For sure, Bjorn Beckman was not the only influential don who taught us in the department of political science. There were others like the veteran professor and exemplary diplomat, Ibrahim Gambari who taught my class “Machiavelli’ for just two weeks, Mrs. Hendrickson, the British-born expert in political theory, Ya’u Haruna, Jibrin (Jibo) Ibrahim, late Rauf Mustapha, Abubakar Sadiq Mohammed, Eric Ejembi, I.E.S. Amdii, etc, all of whom were unique in their own ways.
However, in the area of political economy, Beckman was simply the ‘boss’ with so many protégés without number, and whose great influence in the teaching and spread of political economy at ABU, nay, Nigerian academia will remain for a very long time to come.
Not only that Beckman was, like most of his FASS colleagues then, such an intensely passionate scholar that when occasions warranted, he would not hesitate to bare his intellectual fangs on any real or perceived intellectual or other foe.
In this respect, I could vividly recall how one Saturday morning at a Faculty Seminar, Beckman descended on the then American Ambassador to Nigeria and took him to the cleaners over what he described as their ‘global imperialistic agenda’. It was in the wake of the assassination of the Swedish Prime Minister for which Beckman further publicly accused the American CIA of being behind the ‘political assassination’.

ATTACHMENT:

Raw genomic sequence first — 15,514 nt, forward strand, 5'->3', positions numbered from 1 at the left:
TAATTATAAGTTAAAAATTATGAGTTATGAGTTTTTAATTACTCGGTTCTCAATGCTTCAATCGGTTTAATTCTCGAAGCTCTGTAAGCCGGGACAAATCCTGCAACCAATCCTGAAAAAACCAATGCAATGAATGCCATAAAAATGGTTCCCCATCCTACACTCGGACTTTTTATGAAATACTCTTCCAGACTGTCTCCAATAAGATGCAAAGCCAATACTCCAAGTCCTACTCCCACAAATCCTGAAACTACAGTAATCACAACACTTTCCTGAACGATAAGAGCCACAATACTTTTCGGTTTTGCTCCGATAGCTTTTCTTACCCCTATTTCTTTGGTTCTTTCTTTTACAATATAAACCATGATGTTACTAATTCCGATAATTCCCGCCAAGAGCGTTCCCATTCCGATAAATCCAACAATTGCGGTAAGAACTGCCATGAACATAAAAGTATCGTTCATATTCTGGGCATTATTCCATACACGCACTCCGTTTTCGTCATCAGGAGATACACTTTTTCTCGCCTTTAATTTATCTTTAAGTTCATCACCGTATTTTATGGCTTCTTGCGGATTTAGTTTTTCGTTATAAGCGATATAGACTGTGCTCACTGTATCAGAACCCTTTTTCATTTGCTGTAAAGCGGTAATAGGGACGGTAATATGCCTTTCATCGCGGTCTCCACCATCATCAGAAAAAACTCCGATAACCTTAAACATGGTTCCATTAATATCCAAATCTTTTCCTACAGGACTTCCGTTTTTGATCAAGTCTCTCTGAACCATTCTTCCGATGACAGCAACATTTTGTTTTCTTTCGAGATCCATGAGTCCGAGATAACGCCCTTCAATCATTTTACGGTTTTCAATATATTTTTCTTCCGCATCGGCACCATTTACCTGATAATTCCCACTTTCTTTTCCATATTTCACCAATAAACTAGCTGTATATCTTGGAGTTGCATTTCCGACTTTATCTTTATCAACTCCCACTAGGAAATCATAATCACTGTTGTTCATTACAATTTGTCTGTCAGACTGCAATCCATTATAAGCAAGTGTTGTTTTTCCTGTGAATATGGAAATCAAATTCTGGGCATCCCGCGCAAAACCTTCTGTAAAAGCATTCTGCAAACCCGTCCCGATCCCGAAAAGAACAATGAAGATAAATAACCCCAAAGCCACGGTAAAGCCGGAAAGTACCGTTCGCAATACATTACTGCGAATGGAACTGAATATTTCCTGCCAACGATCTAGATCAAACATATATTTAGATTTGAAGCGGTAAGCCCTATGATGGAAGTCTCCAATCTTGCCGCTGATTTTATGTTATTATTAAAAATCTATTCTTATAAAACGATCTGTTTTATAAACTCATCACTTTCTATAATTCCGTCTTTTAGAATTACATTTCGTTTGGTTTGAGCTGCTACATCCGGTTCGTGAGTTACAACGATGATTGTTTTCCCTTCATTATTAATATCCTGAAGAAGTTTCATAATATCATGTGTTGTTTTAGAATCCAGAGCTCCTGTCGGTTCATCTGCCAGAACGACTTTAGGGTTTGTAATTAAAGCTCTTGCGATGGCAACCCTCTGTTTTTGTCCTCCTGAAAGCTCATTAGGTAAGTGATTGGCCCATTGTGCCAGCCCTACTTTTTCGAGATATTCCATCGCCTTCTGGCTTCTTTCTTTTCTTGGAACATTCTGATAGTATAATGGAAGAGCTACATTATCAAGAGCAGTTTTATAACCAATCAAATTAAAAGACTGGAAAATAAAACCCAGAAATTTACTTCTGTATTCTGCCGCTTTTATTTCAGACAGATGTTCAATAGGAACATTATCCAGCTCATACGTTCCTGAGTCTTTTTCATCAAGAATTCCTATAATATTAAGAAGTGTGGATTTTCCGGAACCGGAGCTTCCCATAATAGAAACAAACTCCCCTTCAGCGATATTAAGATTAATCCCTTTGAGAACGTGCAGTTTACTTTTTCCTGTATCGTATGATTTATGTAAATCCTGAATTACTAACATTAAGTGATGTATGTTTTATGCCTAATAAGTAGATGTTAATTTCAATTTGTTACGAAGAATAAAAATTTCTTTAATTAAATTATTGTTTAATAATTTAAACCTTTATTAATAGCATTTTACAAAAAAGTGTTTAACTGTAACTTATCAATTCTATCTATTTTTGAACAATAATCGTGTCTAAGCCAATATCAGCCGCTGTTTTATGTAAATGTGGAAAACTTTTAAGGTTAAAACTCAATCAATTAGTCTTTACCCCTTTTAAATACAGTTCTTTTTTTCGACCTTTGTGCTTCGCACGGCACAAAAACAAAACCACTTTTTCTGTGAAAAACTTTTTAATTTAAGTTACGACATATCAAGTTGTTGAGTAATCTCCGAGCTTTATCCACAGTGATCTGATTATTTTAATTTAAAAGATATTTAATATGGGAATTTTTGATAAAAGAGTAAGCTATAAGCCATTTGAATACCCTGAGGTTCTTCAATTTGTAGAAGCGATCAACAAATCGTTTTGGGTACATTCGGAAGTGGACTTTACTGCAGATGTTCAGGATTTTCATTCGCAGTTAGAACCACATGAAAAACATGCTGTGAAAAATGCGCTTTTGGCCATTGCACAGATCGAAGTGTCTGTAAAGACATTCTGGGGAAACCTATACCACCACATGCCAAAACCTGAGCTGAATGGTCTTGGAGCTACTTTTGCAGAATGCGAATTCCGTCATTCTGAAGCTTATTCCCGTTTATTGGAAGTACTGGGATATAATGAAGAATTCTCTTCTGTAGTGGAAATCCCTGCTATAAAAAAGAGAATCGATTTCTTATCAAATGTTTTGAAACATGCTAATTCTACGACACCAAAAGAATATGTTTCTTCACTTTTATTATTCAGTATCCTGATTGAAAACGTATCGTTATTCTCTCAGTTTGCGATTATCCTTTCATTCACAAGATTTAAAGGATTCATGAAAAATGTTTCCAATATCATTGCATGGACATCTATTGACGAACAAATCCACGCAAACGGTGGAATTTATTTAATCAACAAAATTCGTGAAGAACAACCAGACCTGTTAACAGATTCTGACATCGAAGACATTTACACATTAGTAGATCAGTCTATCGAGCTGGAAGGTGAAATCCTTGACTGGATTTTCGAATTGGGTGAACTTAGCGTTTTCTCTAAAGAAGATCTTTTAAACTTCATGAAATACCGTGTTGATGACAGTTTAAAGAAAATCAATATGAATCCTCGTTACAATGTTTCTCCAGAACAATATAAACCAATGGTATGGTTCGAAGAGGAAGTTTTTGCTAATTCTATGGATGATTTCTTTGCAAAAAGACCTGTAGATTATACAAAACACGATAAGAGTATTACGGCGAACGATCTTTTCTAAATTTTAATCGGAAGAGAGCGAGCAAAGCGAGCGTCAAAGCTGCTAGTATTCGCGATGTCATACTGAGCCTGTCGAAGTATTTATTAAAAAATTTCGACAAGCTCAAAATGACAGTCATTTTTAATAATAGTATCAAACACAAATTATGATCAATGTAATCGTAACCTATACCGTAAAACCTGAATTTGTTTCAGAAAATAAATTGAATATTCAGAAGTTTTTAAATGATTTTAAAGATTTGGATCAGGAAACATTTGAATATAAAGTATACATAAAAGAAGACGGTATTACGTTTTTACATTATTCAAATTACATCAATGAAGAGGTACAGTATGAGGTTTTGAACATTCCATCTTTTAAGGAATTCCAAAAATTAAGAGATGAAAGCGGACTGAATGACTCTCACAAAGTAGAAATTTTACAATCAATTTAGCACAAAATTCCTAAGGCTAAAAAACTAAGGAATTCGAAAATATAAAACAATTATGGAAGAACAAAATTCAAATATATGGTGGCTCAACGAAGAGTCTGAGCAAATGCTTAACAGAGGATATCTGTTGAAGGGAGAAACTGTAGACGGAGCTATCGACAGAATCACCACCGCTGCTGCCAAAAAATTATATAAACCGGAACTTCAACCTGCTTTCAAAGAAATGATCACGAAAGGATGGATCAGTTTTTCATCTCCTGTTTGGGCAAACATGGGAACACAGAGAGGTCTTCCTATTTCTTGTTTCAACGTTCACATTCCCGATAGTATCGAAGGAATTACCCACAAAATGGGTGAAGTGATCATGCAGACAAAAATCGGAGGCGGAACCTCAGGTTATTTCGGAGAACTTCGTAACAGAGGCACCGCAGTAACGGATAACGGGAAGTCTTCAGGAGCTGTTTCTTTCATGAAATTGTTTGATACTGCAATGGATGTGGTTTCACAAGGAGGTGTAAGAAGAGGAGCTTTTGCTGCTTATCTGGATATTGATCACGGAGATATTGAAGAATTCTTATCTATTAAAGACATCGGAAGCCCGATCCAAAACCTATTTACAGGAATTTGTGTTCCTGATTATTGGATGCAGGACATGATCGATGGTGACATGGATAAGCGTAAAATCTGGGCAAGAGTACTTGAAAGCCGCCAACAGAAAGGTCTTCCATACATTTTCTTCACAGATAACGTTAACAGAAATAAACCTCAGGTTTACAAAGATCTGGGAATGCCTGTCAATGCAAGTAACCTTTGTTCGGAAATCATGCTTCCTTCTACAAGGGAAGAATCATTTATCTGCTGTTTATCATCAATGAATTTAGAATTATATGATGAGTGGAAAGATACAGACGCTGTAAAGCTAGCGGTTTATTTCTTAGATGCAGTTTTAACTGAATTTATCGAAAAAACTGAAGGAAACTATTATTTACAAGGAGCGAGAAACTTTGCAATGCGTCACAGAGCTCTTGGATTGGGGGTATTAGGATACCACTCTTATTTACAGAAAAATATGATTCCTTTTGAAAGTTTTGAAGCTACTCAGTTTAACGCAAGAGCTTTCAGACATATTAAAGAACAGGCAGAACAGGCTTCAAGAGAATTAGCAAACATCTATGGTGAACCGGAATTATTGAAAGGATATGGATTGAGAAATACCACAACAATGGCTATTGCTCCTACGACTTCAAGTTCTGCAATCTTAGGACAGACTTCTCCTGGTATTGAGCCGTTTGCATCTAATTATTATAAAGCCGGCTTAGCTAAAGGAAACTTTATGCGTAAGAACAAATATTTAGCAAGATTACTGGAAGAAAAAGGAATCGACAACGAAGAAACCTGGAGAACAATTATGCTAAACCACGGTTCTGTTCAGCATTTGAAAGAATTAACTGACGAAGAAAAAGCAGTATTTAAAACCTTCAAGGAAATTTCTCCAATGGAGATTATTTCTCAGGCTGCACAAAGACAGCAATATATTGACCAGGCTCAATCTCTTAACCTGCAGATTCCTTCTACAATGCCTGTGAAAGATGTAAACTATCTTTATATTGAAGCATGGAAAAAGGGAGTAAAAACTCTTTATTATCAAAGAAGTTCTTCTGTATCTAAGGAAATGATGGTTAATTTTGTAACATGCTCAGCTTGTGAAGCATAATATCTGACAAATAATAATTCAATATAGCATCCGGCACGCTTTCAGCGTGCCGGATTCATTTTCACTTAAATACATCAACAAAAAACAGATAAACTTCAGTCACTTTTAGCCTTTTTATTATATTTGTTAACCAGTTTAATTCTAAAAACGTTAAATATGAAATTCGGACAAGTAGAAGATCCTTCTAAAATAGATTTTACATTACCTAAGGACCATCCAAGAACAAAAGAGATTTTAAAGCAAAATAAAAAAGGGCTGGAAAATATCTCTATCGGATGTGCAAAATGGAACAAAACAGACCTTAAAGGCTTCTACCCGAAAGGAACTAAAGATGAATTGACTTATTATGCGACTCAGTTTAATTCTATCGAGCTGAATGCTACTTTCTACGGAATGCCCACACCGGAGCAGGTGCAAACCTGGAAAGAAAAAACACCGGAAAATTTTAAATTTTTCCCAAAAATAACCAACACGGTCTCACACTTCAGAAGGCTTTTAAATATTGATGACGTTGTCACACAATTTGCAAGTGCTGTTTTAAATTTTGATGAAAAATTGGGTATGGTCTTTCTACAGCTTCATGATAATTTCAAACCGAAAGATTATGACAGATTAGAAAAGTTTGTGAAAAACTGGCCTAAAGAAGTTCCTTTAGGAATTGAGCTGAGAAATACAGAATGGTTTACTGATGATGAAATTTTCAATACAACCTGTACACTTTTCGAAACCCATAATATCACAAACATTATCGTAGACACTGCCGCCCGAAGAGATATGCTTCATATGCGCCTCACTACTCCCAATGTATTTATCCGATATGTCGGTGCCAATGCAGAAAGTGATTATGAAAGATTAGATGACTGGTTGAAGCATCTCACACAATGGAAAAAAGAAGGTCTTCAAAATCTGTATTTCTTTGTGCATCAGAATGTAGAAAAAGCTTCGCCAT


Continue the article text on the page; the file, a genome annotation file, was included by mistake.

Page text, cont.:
Shortly after this incident that left the American Ambassador shell shocked and devoid of his diplomatic mojo, I also got to know about the fierce intellectual exchange between Beckman and a fellow influential political scientist at ABU, Okello Oculi, during the famous Karl Marx Centenary Conference that was hosted by ABU in 1983.
Again, I was privileged to witness how on another occasion Beckman became emotional and barely held his tears following a critique of the place of the peasantry in the Nigerian political economy, by one of his colleagues. Such is the stuff Bjorn Beckman was made of that one can venture to say, without fear of contradiction, that in terms of contributions to departmental growth and development, Beckman was almost to the Department of Political Science what the late p Abdullahi Smith was to the Department of History.
Over the years in the course of my working career, I have had cause to, not on a few occasions, answer how and why I opted to study and obtain higher degrees in political economy, instead of public administration, policy analysis or any course corresponding or consistent with my professional calling.